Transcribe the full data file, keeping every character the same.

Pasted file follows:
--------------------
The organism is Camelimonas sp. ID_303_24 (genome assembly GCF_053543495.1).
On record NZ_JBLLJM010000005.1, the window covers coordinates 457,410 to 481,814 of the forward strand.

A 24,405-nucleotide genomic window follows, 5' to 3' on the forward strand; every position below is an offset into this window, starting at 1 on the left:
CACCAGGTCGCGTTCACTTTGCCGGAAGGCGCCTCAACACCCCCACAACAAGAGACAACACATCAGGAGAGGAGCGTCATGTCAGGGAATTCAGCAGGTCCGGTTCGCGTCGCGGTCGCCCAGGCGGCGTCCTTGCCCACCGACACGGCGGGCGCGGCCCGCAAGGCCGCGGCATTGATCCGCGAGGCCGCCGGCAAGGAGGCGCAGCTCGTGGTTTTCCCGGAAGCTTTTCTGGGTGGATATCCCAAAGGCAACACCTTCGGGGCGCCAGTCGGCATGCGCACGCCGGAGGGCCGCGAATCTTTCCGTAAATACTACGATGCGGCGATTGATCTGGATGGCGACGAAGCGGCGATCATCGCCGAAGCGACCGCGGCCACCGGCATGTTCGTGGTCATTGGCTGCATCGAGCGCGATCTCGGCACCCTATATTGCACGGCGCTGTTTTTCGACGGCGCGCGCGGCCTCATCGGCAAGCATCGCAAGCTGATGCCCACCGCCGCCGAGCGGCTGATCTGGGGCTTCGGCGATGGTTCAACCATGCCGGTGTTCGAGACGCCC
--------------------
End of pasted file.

The organism is Camelimonas sp. ID_303_24 (genome assembly GCF_053543495.1).
On record NZ_JBLLJM010000005.1, the window covers coordinates 457,410 to 481,814 of the forward strand.

A 24,405-nucleotide genomic window follows, 5' to 3' on the forward strand; every position below is an offset into this window, starting at 1 on the left:
CACCAGGTCGCGTTCACTTTGCCGGAAGGCGCCTCAACACCCCCACAACAAGAGACAACACATCAGGAGAGGAGCGTCATGTCAGGGAATTCAGCAGGTCCGGTTCGCGTCGCGGTCGCCCAGGCGGCGTCCTTGCCCACCGACACGGCGGGCGCGGCCCGCAAGGCCGCGGCATTGATCCGCGAGGCCGCCGGCAAGGAGGCGCAGCTCGTGGTTTTCCCGGAAGCTTTTCTGGGTGGATATCCCAAAGGCAACACCTTCGGGGCGCCAGTCGGCATGCGCACGCCGGAGGGCCGCGAATCTTTCCGTAAATACTACGATGCGGCGATTGATCTGGATGGCGACGAAGCGGCGATCATCGCCGAAGCGACCGCGGCCACCGGCATGTTCGTGGTCATTGGCTGCATCGAGCGCGATCTCGGCACCCTATATTGCACGGCGCTGTTTTTCGACGGCGCGCGCGGCCTCATCGGCAAGCATCGCAAGCTGATGCCCACCGCCGCCGAGCGGCTGATCTGGGGCTTCGGCGATGGTTCAACCATGCCGGTGTTCGAGACGCCC